Like star rubies, blue and fancy coloured sapphires can display asterism due to silk inclusions. To form a star, corundum needs to have abundant silk inclusions running in three directions at 120 degrees to one another. In order to best display a star, these gems must be cut en-cabochon with the inclusions oriented parallel to the base.

Read more: Exploring Inclusions in a Twelve Point Black Star Sapphire

Light reflects at 90 degrees off of the inclusions to show intersecting, bright bands of light that seem to hover above the surface of the sapphire. Natural star sapphire cabochons are often cut with a slightly rounded base to preserve yield, thereby commanding a higher price.

One of the most famous star sapphires is the greyish-blue Star of India, housed in the American Museum of Natural History in New York. This gemstone is 563 carats and displays a star on both sides, which is atypical.

Read more: The Star of India Sapphire - A Famous Gemstone


An example of a synthetic star sapphire. Image: Pat Daly, © Gem-A .

Sapphire Treatments

Most sapphires on the market today have been heat-treated to improve their colour. These treatments can enhance and deepen a very pale colour or lighten a very dark sapphire.

Another treatment is surface diffusion, which is achieved by heating an already faceted stone in colouring elements, such as iron and titanium, to produce a stronger blue colour that is surface-deep. The stone is then re-polished to sharpen the facet edges. One way to discover this treatment is to place the stone on its table over a diffused white light either directly on the light or immersed in a liquid such as water or baby oil, and to look at the colour concentration.

The location of the colour's presence within the stone can help to determine whether or not it has been treated. For example, if the colour is mainly concentrated at the facet edges and you can see a clear outline of the stone, it has been surface diffusion treated. If the outer edge of the stone fades away and the colour zoning is straight and does not seem to be dictated by its relation to the facet edges, then it has not been surface diffusion treated.

Read more: Understanding the Value of Sapphires

Lead-glass filling is a treatment that can be used to enhance the colour and overall appearance of all varieties of corundum but is more commonly seen in rubies. The lead glass is used to fill surface-reaching cracks and is often an ideal colour such as a saturated red or a vivid dark blue. To detect this treatment, inspect with a loupe to detect fine lines on the surface of the gem (surface-reaching cracks).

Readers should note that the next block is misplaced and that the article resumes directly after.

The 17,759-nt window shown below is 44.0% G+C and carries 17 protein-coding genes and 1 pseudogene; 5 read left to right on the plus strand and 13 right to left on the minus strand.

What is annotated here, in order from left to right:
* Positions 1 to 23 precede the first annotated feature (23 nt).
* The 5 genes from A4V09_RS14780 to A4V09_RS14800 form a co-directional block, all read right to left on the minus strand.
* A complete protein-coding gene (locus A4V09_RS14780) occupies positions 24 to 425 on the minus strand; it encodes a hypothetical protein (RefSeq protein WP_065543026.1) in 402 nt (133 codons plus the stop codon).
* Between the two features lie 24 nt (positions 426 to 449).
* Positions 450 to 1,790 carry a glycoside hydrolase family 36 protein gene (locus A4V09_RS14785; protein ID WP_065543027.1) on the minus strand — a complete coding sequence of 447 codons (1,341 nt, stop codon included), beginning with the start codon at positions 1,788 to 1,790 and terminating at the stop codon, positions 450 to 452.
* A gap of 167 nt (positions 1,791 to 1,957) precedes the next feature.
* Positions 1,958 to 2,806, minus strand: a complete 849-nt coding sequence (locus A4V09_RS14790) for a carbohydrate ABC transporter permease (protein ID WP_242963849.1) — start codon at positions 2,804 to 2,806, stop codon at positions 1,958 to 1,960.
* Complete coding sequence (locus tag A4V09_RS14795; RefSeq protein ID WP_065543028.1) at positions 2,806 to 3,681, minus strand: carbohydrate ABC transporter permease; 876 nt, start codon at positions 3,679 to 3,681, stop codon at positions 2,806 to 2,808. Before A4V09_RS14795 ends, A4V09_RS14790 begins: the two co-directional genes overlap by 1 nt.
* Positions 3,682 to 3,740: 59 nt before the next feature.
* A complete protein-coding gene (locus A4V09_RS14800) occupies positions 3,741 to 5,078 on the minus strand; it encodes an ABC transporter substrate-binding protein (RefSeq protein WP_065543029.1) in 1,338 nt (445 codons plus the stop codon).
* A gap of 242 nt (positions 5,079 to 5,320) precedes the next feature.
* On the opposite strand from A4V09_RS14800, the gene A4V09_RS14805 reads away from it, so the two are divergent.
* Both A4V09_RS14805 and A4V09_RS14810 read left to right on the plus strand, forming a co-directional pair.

Corundum Sapphire Treated Co Glass Filled and Heated GemA PD 0220An example of a lead glass filled sapphire. Image: Pat Daly, © Gem-A.

Look for colour-concentration that is limited to cracks within the stone (a key indicator of this treatment), and if there are bubbles, they will be confined to the glass in the cracks. A red flash may be seen in the glass filling.

Natural Sapphires vs. Synthetic Sapphires

Whilst synthetic stones display an almost identical chemical composition to natural corundum, uncut synthetic specimens can often exhibit a variety of different crystal habits. One of the ways to separate synthetic and natural sapphires is by their characteristic inclusions.

The most common type of synthetic corundum is Verneuil flame-fusion. Verneuil flame-fusion sapphire forms as a boule which is shaped like a bottle. Faceted verneuil flame-fusion sapphires commonly display curved colour zones which are present due to the formation of the rounded boule.

 An example of Verneuil flame-fusion in synthetic corundum, which forms as a boule. Image © Gem-A.

These curved growth zones can be detected with both a loupe and a microscope depending on the size of the stone and the visible depth of colour saturation. Elongated gas bubbles as well as induced 'fire marks' caused by the polishing process may also be seen on the surfaces of the facets. These ‘fire marks’ are typical of corundum polished without sufficient care and are an indication, but not irrefutable proof, that the stone is synthetic.

Additionally, you can use the diffraction grating or prism spectroscope to detect synthetic Verneuil flame-fusion blue sapphires. Whilst many natural blue sapphires show an absorption spectrum of between 1, 2 or 3 black bands that appear in the blue, Verneuil flame-fusion blue sapphires do not show a spectrum whatsoever.

Sapphire Care and Caution

Sapphires have a hardness of 9 on the Mohs scale of hardness, and their ability to resist scratching and wear while taking a bright vitreous polish, not to mention their irrefutable beauty, makes them ideal for everyday wear. For good practice, do not put these gemstones in ultrasonic cleaners and be careful when setting them as they can chip or fracture.

Heat treatments are relatively stable and will not affect the stone’s ability to be cleaned. However, if a sapphire is filled with cobalt-coloured lead glass, that is a totally different story and care must be taken when the stone is cleaned and also when it is taken to a jeweller for setting or jewellery repair. It is crucial that you are aware of this type of treatment as lead glass has a lower melting point than sapphire and will leak out of the stone should it be heated by a jeweller’s torch.